Employment: U.S. Works Progress Administration

The Great Depression in the United States began with the stock market crash in October 1929 and lasted until the early 1940s. The unprecedented economic collapse left 25% of the nation’s workforce unemployed, with some cities seeing unemployment rates as high as 50%. To help combat the staggering unemployment statistics and stimulate the economy, the federal government embarked on a series of economic measures known as the New Deal.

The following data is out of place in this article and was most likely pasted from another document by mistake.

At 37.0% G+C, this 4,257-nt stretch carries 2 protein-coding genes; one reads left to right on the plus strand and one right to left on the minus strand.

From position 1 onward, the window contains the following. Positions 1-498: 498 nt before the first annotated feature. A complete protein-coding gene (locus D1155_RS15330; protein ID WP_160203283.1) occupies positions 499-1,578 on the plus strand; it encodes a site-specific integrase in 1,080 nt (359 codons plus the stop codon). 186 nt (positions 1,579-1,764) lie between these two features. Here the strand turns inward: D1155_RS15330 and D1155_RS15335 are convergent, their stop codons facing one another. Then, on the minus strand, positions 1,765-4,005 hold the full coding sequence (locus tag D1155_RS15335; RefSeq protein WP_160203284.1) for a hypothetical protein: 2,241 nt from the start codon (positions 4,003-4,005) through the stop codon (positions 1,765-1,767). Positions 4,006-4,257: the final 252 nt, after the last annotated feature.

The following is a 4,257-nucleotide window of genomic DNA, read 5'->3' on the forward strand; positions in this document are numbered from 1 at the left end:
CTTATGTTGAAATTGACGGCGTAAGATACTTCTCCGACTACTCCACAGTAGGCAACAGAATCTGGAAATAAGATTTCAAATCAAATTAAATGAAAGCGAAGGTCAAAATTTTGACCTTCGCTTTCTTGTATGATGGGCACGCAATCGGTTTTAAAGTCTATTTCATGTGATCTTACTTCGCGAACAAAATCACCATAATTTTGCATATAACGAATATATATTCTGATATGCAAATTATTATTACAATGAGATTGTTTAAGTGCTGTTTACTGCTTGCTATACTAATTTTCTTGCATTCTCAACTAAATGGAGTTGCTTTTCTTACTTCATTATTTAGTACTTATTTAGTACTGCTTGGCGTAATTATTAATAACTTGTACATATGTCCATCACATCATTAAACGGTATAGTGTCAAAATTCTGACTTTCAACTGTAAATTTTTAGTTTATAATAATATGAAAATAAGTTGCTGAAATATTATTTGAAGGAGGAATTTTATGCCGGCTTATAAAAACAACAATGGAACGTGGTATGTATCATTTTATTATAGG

On May 6, 1935, U.S. President Franklin D. Roosevelt signed an executive order creating the Works Progress Administration (WPA), the best-known of several relief programs implemented as part of the Emergency Relief Appropriations (ERA) Act.

Under the WPA, more than 8 million unemployed Americans were put to work building and repairing roads, parks, bridges, airports, and buildings all ...

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